Sam Caplan: You write an excellent blog for our friends at MMAjunkie.com. In this week’s writeup you talked about how Forrest’s practices were tough and some of the guys fighting flat because of it. You also mention in this week’s blog that you can’t believe how you got so tired at the end of the fight. Do you feel Forrest is at fault in any way?
Luke Zachrich: You know, I’m not going to blame Forrest for my loss. I’m not saying it was a part of the reason why I lost the fight, but I think it might have contributed to me tiring like I did. I’m one of those fighters that goes out there at 100 percent for the whole entire fight. I think it was a combination of Dan actually pushing me early and he came at me almost the whole entire fight. He had me backing up a lot of times. I think it was a combination of Dan pushing at such a high pace and him starting to get a couple shots on me while standing. I felt that once my limbs started going that my body started shutting down and I think that’s kind of how over-training came into play.
Sam Caplan: How do you get involved with doing a blog for Junkie?
Luke Zachrich: When I came back, the guys at American Fighter asked if I had been on opposite sides of C.B. (Dollaway) and I told them “yes” and next thing you know, I was blogging. They had it set up for me since the day I got home.
Sam Caplan: Do you read MMA websites and blogs on a regular basis?
Luke Zachrich: Before the show, no, I never really read too many people’s blogs. But now, since I’ve been a part of this, and a lot of the other guys are writing blogs out there for different websites, I’ve definitely been trying to read them all. I’m trying to get an insight into what everyone else was thinking because pretty much for the first four weeks everyone was sort of a closed book.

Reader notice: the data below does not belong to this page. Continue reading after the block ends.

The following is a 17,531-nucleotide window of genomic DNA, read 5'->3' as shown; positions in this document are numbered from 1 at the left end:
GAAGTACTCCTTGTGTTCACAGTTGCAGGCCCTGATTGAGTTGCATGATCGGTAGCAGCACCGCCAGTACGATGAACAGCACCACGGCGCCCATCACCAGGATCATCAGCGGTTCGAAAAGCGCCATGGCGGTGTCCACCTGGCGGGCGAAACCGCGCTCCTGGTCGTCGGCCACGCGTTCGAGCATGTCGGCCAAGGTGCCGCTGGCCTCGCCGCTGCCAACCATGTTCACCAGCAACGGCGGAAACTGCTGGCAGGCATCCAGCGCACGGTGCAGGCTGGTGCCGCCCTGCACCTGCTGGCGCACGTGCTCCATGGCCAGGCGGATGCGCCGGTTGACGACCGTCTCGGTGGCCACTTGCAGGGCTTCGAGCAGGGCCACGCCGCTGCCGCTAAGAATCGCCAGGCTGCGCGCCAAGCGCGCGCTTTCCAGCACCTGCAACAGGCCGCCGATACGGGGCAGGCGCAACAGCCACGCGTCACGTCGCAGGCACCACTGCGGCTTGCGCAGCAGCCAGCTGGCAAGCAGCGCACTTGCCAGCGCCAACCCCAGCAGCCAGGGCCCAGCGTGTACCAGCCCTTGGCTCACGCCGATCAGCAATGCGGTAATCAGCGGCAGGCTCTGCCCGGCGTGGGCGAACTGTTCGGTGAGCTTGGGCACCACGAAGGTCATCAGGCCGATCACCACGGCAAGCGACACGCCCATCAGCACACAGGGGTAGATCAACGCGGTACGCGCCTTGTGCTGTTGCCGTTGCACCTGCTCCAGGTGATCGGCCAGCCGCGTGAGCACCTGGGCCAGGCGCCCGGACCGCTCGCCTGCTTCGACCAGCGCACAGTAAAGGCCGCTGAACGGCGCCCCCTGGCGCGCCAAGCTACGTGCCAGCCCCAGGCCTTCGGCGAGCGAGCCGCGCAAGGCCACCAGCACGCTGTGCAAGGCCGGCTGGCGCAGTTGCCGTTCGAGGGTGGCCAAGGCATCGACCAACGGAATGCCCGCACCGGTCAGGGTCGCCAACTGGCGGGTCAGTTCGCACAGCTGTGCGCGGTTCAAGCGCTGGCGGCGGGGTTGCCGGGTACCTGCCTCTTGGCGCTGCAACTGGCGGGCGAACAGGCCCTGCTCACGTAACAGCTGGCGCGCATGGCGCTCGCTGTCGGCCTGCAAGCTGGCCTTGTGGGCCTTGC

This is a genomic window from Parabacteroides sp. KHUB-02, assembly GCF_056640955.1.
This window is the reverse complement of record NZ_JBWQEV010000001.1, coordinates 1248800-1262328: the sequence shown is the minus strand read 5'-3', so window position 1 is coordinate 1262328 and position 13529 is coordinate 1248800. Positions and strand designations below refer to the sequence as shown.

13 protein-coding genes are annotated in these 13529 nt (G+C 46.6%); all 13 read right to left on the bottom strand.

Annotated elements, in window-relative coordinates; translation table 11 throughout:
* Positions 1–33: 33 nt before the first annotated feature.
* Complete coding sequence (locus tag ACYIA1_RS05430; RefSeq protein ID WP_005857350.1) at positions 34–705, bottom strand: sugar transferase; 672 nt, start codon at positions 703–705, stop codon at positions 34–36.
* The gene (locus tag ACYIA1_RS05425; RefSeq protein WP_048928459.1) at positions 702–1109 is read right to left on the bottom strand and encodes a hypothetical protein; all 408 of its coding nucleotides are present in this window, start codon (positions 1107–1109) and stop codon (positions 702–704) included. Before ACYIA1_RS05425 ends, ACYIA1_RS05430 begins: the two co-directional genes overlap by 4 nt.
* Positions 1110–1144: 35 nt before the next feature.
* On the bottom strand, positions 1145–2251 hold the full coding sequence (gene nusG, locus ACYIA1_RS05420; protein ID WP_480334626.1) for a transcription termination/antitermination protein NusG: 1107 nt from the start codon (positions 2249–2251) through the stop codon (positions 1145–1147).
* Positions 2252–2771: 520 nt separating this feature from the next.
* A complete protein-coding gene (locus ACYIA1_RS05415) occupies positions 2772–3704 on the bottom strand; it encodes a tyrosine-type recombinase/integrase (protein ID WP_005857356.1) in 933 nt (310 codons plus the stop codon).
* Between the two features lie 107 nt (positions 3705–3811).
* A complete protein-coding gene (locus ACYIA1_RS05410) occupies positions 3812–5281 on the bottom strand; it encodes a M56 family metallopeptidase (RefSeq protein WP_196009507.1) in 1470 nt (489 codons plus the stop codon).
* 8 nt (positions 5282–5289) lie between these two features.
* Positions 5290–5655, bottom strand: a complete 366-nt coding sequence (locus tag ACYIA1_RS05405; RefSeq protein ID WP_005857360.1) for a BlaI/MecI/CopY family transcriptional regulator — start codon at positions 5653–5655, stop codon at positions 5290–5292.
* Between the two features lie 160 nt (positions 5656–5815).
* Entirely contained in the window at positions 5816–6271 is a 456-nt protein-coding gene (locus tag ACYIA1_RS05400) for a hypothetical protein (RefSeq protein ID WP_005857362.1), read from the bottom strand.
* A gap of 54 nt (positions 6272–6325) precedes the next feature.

Sam Caplan: You mention how people were a closed book, and Matt Brown seemed to be one of those guys. On the show, he was portrayed as a man of action but few words. What do you think of his portrayal on the show thus far?
Luke Zacharich: The thing about Matt is that nothing he’s done that’s been shown has been an act. It’s not been edited (and) it’s not been shown in a better light for Matt. If anything they aren’t showing as much of everyone talking about what a tough guy Matt is. They are really downplaying it to a certain extent. I met Matt about two years ago. I wasn’t even a part of team Jorge Gurgel at that time. I was in Columbus a month or two between places. I had just left Dan Severn’s camp in Michigan. It was me, Dorian Price, and Matt Brown, and we were all training in this guy’s garage where Sean Salmon was training at the time. We were all in this tiny ass little garage with stuff hanging up on the walls and some mats on the floor. The first time I saw Matt you could tell what a tough kid he was right off the bat. He doesn’t care where and he doesn’t care who you are, he’s going to go hard no matter what. He’s a good person to have around you.
Sam Caplan: Being on the show isn’t a fun time for a lot of the fighters. What’s the first thing you did when you got back from the show?
Luke Zachrich: Nothing. I sat. The first three days at home, I didn’t want to deal with anything. I pretty much watched movies, watched TV, and I checked out a bunch of different stuff on the Internet. It was weird, but I really didn’t want to talk to anybody. It was kind of like I was de-socialized a little bit when I was there and I needed to get away from people for a little bit.